Mediating a Grey Divorce

Stigma prevented previous generations from leaving unhappy and unfulfilling marriages. The Baby Boomers have rebelled against this mentality leading to the rise of “grey divorces” (divorces that occur among couples aged 50 years or older). These divorcees may have waited until their children are living independently, financial stability had increased, or the house was paid for, before starting the divorce process. At first glance, it may seem less daunting to mediate a grey couple’s divorce, but there are several key factors to consider that may be points of contention for this demographic.

Over the course of our lives and marriages we accumulate a lot of stuff. When we become older, we sometimes become more sentimental about these things and the memories that are attached to them. This may make it more difficult to split these items during a divorce. As a mediator it would be beneficial to be on the lookout for these types of sentimental stalemates and provide guidance to help clients stay focused on a fair and equable splitting of these assets.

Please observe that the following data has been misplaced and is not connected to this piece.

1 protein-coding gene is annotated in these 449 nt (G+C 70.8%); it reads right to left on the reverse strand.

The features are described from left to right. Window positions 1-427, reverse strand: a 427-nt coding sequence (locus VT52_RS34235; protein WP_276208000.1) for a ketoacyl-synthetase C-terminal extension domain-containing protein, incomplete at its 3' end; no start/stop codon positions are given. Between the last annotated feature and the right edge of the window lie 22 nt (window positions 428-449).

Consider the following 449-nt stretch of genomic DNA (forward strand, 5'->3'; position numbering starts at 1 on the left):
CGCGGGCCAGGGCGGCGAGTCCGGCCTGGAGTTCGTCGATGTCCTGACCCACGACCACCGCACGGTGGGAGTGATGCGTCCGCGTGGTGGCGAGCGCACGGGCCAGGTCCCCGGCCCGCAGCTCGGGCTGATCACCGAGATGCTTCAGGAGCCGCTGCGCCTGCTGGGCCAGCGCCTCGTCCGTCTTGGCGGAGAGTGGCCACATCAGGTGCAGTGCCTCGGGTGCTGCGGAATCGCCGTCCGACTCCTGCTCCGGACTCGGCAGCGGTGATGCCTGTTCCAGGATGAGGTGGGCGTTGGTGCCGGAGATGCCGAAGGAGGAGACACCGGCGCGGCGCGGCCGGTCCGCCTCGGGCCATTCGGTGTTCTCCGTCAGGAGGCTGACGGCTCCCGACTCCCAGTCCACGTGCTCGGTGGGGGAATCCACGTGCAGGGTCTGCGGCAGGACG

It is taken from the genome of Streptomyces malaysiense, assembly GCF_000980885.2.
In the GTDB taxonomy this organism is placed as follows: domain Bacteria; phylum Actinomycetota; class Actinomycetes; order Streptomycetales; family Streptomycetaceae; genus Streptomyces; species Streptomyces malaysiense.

Some grey divorcees may be on a fixed budget due to being retired or soon to be leaving the work force. When it comes to splitting retirement accounts clients may be concerned about time no longer being on their side, making it difficult to replenish these accounts. This may cause clients to become very stressed about their financial future after a divorce. However, as a mediator, you can save them both time and money. When attorneys are involved, the back-and-forth communication can amount to a hefty bill. A collaborative or litigated divorce can take up to 3 years while a mediated divorce can have your client living life after a divorce in 4 to 5 months.

Divorce can also take a mental toll due to circumstances that may be unique to this demographic. Baby boomers are dealing with having to pay exorbitant college tuition bills, increased medical issues, and possibly being part of the “sandwich generation” that is taking care of elderly parents and children that have boomeranged home due to the job market and the cost of living. Reviewing these unique needs during the mediation process can help our clients effectively identify, value, and divide assets leading to a thorough and effective memorandum of understanding.

Author: Dr. Tenille Richardson-Quamina, LCSW, CSAT

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